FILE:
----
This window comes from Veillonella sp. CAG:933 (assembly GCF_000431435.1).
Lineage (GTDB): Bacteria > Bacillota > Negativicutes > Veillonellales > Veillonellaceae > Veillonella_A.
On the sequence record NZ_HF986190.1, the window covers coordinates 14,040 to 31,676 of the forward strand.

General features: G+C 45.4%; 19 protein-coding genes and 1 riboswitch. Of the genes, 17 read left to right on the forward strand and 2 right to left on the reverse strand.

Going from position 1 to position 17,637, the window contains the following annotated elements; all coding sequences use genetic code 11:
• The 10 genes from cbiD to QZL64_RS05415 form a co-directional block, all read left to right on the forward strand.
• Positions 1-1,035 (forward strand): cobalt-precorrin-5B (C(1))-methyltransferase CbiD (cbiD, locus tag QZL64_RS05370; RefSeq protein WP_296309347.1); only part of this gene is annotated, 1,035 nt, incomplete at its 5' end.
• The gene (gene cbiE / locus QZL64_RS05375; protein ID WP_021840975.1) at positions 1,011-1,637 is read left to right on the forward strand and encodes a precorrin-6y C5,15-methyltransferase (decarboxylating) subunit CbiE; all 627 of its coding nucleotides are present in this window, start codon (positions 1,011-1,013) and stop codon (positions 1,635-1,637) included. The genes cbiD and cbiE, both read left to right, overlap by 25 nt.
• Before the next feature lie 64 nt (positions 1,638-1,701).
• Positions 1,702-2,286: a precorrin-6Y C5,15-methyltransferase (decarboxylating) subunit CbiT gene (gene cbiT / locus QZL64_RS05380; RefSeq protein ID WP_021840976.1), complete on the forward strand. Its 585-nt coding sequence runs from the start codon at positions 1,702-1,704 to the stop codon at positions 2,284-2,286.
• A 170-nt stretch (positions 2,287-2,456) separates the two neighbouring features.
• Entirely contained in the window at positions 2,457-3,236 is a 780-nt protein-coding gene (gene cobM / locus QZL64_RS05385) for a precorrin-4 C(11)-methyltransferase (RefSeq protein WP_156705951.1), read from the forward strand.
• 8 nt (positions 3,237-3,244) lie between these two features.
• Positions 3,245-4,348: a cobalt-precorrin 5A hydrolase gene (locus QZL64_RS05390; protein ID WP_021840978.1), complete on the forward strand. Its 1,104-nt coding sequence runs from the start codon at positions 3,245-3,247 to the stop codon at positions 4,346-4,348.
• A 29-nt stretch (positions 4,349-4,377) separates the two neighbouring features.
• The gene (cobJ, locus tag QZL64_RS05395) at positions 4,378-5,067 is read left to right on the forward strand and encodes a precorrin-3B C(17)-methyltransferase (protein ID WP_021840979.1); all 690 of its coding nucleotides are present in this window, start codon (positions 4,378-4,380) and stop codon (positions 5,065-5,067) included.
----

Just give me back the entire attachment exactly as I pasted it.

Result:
This window comes from Veillonella sp. CAG:933 (assembly GCF_000431435.1).
Lineage (GTDB): Bacteria > Bacillota > Negativicutes > Veillonellales > Veillonellaceae > Veillonella_A.
On the sequence record NZ_HF986190.1, the window covers coordinates 14,040 to 31,676 of the forward strand.

General features: G+C 45.4%; 19 protein-coding genes and 1 riboswitch. Of the genes, 17 read left to right on the forward strand and 2 right to left on the reverse strand.

Going from position 1 to position 17,637, the window contains the following annotated elements; all coding sequences use genetic code 11:
• The 10 genes from cbiD to QZL64_RS05415 form a co-directional block, all read left to right on the forward strand.
• Positions 1-1,035 (forward strand): cobalt-precorrin-5B (C(1))-methyltransferase CbiD (cbiD, locus tag QZL64_RS05370; RefSeq protein WP_296309347.1); only part of this gene is annotated, 1,035 nt, incomplete at its 5' end.
• The gene (gene cbiE / locus QZL64_RS05375; protein ID WP_021840975.1) at positions 1,011-1,637 is read left to right on the forward strand and encodes a precorrin-6y C5,15-methyltransferase (decarboxylating) subunit CbiE; all 627 of its coding nucleotides are present in this window, start codon (positions 1,011-1,013) and stop codon (positions 1,635-1,637) included. The genes cbiD and cbiE, both read left to right, overlap by 25 nt.
• Before the next feature lie 64 nt (positions 1,638-1,701).
• Positions 1,702-2,286: a precorrin-6Y C5,15-methyltransferase (decarboxylating) subunit CbiT gene (gene cbiT / locus QZL64_RS05380; RefSeq protein ID WP_021840976.1), complete on the forward strand. Its 585-nt coding sequence runs from the start codon at positions 1,702-1,704 to the stop codon at positions 2,284-2,286.
• A 170-nt stretch (positions 2,287-2,456) separates the two neighbouring features.
• Entirely contained in the window at positions 2,457-3,236 is a 780-nt protein-coding gene (gene cobM / locus QZL64_RS05385) for a precorrin-4 C(11)-methyltransferase (RefSeq protein WP_156705951.1), read from the forward strand.
• 8 nt (positions 3,237-3,244) lie between these two features.
• Positions 3,245-4,348: a cobalt-precorrin 5A hydrolase gene (locus QZL64_RS05390; protein ID WP_021840978.1), complete on the forward strand. Its 1,104-nt coding sequence runs from the start codon at positions 3,245-3,247 to the stop codon at positions 4,346-4,348.
• A 29-nt stretch (positions 4,349-4,377) separates the two neighbouring features.
• The gene (cobJ, locus tag QZL64_RS05395) at positions 4,378-5,067 is read left to right on the forward strand and encodes a precorrin-3B C(17)-methyltransferase (protein ID WP_021840979.1); all 690 of its coding nucleotides are present in this window, start codon (positions 4,378-4,380) and stop codon (positions 5,065-5,067) included.